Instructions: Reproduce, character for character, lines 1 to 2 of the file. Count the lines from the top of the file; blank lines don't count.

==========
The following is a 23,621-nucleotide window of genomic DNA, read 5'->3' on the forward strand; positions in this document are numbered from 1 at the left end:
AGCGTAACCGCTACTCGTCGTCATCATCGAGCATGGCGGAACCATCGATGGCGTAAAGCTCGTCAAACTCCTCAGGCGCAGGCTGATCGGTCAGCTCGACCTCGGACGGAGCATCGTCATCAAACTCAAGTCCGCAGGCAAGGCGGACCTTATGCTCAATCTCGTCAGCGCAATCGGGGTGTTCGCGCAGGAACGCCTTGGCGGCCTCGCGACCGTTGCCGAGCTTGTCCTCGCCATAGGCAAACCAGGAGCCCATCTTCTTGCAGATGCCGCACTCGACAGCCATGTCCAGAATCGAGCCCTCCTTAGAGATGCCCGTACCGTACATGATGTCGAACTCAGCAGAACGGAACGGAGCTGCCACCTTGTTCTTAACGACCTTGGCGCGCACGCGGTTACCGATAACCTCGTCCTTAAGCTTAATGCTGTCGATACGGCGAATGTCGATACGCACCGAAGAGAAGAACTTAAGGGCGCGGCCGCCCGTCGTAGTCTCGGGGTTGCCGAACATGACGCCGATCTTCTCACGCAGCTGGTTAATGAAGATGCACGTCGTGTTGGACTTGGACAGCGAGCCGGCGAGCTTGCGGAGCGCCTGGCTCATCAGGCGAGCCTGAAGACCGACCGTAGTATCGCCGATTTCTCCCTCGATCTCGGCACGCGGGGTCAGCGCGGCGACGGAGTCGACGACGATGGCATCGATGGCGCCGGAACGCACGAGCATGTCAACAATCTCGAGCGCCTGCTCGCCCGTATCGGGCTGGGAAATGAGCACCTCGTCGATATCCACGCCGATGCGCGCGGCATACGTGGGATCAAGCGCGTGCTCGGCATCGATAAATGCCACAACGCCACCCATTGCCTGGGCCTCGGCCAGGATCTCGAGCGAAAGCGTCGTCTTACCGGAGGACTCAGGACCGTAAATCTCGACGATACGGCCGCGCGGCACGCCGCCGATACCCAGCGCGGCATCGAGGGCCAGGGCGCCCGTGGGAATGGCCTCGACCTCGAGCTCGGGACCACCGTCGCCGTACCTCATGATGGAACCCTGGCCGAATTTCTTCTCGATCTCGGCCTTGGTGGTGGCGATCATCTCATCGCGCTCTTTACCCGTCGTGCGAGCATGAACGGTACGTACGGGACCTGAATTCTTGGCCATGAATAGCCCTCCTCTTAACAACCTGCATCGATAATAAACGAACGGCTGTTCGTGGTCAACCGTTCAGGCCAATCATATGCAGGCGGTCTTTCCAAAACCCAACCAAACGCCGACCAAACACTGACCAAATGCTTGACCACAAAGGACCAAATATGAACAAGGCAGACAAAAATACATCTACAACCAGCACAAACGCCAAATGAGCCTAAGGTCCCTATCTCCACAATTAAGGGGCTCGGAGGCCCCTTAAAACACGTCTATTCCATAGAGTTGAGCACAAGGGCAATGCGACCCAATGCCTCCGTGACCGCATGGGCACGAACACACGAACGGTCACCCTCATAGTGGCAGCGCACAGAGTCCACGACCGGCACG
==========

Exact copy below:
The following is a 23,621-nucleotide window of genomic DNA, read 5'->3' on the forward strand; positions in this document are numbered from 1 at the left end:
AGCGTAACCGCTACTCGTCGTCATCATCGAGCATGGCGGAACCATCGATGGCGTAAAGCTCGTCAAACTCCTCAGGCGCAGGCTGATCGGTCAGCTCGACCTCGGACGGAGCATCGTCATCAAACTCAAGTCCGCAGGCAAGGCGGACCTTATGCTCAATCTCGTCAGCGCAATCGGGGTGTTCGCGCAGGAACGCCTTGGCGGCCTCGCGACCGTTGCCGAGCTTGTCCTCGCCATAGGCAAACCAGGAGCCCATCTTCTTGCAGATGCCGCACTCGACAGCCATGTCCAGAATCGAGCCCTCCTTAGAGATGCCCGTACCGTACATGATGTCGAACTCAGCAGAACGGAACGGAGCTGCCACCTTGTTCTTAACGACCTTGGCGCGCACGCGGTTACCGATAACCTCGTCCTTAAGCTTAATGCTGTCGATACGGCGAATGTCGATACGCACCGAAGAGAAGAACTTAAGGGCGCGGCCGCCCGTCGTAGTCTCGGGGTTGCCGAACATGACGCCGATCTTCTCACGCAGCTGGTTAATGAAGATGCACGTCGTGTTGGACTTGGACAGCGAGCCGGCGAGCTTGCGGAGCGCCTGGCTCATCAGGCGAGCCTGAAGACCGACCGTAGTATCGCCGATTTCTCCCTCGATCTCGGCACGCGGGGTCAGCGCGGCGACGGAGTCGACGACGATGGCATCGATGGCGCCGGAACGCACGAGCATGTCAACAATCTCGAGCGCCTGCTCGCCCGTATCGGGCTGGGAAATGAGCACCTCGTCGATATCCACGCCGATGCGCGCGGCATACGTGGGATCAAGCGCGTGCTCGGCATCGATAAATGCCACAACGCCACCCATTGCCTGGGCCTCGGCCAGGATCTCGAGCGAAAGCGTCGTCTTACCGGAGGACTCAGGACCGTAAATCTCGACGATACGGCCGCGCGGCACGCCGCCGATACCCAGCGCGGCATCGAGGGCCAGGGCGCCCGTGGGAATGGCCTCGACCTCGAGCTCGGGACCACCGTCGCCGTACCTCATGATGGAACCCTGGCCGAATTTCTTCTCGATCTCGGCCTTGGTGGTGGCGATCATCTCATCGCGCTCTTTACCCGTCGTGCGAGCATGAACGGTACGTACGGGACCTGAATTCTTGGCCATGAATAGCCCTCCTCTTAACAACCTGCATCGATAATAAACGAACGGCTGTTCGTGGTCAACCGTTCAGGCCAATCATATGCAGGCGGTCTTTCCAAAACCCAACCAAACGCCGACCAAACACTGACCAAATGCTTGACCACAAAGGACCAAATATGAACAAGGCAGACAAAAATACATCTACAACCAGCACAAACGCCAAATGAGCCTAAGGTCCCTATCTCCACAATTAAGGGGCTCGGAGGCCCCTTAAAACACGTCTATTCCATAGAGTTGAGCACAAGGGCAATGCGACCCAATGCCTCCGTGACCGCATGGGCACGAACACACGAACGGTCACCCTCATAGTGGCAGCGCACAGAGTCCACGACCGGCACG